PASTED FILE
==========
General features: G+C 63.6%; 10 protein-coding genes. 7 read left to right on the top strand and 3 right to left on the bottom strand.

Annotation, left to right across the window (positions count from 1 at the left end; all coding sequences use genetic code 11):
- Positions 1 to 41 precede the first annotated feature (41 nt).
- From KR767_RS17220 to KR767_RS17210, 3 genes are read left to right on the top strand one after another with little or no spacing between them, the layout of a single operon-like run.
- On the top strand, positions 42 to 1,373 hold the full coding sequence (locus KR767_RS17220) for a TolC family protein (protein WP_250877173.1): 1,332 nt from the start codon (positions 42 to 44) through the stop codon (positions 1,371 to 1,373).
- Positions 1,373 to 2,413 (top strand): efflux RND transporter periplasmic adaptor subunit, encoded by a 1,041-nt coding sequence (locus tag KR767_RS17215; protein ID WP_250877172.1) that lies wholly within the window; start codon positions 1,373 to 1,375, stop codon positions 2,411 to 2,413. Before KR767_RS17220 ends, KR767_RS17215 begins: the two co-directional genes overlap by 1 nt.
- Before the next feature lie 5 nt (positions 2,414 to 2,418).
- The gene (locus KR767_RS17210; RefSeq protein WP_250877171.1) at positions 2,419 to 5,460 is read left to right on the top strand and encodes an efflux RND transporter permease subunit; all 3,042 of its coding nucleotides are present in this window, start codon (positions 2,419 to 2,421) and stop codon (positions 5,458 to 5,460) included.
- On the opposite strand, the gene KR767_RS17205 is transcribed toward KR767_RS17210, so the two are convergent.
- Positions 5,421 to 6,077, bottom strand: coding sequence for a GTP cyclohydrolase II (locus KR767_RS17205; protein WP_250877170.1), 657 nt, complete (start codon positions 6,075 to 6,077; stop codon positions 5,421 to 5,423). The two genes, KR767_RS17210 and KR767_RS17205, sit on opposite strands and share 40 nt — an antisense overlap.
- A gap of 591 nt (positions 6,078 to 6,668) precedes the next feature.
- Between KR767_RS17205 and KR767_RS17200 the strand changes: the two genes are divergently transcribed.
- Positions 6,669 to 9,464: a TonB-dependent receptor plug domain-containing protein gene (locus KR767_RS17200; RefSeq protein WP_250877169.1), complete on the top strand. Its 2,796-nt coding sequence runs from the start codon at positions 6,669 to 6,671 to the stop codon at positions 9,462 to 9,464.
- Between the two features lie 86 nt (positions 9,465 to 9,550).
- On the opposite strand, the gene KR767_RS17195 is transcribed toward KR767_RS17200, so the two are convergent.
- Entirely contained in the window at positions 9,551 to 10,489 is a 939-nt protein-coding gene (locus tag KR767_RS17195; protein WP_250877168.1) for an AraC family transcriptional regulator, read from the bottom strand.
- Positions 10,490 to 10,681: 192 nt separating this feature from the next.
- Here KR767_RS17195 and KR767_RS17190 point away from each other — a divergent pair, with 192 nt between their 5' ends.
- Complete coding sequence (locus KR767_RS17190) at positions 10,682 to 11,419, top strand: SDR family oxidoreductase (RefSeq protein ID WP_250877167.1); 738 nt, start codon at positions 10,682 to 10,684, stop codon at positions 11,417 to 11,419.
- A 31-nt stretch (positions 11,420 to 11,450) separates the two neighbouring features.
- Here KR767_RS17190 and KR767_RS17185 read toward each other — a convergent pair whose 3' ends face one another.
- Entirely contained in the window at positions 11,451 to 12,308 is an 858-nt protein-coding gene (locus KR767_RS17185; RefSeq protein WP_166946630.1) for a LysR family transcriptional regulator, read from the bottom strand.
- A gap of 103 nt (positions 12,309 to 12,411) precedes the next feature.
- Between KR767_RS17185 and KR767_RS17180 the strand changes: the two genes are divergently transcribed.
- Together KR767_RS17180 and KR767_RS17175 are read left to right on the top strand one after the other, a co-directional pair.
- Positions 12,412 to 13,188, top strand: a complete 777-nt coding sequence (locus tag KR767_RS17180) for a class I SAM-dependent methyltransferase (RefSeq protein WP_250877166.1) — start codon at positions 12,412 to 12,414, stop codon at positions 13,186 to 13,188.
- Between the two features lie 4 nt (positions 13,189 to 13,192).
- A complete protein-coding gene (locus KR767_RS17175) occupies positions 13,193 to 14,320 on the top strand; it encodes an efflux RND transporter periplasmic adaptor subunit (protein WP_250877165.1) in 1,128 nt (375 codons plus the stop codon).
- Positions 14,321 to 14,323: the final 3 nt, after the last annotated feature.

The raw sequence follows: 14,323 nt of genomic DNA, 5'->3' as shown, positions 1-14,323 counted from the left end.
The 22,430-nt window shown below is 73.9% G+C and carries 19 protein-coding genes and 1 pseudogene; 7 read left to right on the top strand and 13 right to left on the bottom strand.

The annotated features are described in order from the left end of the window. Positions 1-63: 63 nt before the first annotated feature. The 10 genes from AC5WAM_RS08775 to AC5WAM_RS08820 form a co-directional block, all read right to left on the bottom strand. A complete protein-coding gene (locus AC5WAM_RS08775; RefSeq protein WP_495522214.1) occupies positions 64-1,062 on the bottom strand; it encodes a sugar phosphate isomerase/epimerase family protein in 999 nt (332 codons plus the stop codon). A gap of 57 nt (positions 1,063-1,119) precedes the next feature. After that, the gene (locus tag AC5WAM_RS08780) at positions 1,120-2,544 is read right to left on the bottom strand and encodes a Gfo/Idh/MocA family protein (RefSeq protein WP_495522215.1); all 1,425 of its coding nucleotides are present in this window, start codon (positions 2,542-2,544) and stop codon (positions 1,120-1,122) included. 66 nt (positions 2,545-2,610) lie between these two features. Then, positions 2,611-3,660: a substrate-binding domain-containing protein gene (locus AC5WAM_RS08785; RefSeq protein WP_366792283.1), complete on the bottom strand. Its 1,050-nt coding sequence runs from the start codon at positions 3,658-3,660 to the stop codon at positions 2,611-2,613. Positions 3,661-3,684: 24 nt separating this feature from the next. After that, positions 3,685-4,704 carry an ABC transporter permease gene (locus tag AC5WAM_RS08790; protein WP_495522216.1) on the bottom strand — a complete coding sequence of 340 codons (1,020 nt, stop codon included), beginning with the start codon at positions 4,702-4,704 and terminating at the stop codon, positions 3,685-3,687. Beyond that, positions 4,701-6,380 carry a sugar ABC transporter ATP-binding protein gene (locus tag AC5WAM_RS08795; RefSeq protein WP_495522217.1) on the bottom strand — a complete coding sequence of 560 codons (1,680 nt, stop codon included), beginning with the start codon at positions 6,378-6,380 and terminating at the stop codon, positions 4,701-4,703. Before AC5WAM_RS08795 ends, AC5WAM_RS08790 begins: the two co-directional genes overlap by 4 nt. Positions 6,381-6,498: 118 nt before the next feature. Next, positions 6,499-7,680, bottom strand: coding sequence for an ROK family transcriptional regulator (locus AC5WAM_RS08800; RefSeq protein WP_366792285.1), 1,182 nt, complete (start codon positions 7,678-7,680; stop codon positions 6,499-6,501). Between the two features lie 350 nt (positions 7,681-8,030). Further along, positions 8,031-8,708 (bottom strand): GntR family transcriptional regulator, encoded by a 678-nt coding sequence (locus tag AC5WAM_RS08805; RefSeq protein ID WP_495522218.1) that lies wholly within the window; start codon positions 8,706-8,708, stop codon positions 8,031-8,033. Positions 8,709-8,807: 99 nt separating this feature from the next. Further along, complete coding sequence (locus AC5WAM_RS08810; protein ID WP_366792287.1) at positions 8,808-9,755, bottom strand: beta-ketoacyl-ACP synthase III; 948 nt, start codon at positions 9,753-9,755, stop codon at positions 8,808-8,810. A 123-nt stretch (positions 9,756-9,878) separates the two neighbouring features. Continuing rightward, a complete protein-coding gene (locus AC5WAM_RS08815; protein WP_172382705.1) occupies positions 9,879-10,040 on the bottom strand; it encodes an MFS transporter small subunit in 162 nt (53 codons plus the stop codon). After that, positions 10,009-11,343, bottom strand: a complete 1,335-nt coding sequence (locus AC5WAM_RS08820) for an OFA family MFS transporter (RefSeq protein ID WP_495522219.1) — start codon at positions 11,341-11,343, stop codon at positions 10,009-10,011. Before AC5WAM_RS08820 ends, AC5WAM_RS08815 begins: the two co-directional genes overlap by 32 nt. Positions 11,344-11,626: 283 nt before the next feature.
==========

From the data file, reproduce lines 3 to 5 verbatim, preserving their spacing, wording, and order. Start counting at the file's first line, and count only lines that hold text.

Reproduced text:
- Positions 1 to 41 precede the first annotated feature (41 nt).
- From KR767_RS17220 to KR767_RS17210, 3 genes are read left to right on the top strand one after another with little or no spacing between them, the layout of a single operon-like run.
- On the top strand, positions 42 to 1,373 hold the full coding sequence (locus KR767_RS17220) for a TolC family protein (protein WP_250877173.1): 1,332 nt from the start codon (positions 42 to 44) through the stop codon (positions 1,371 to 1,373).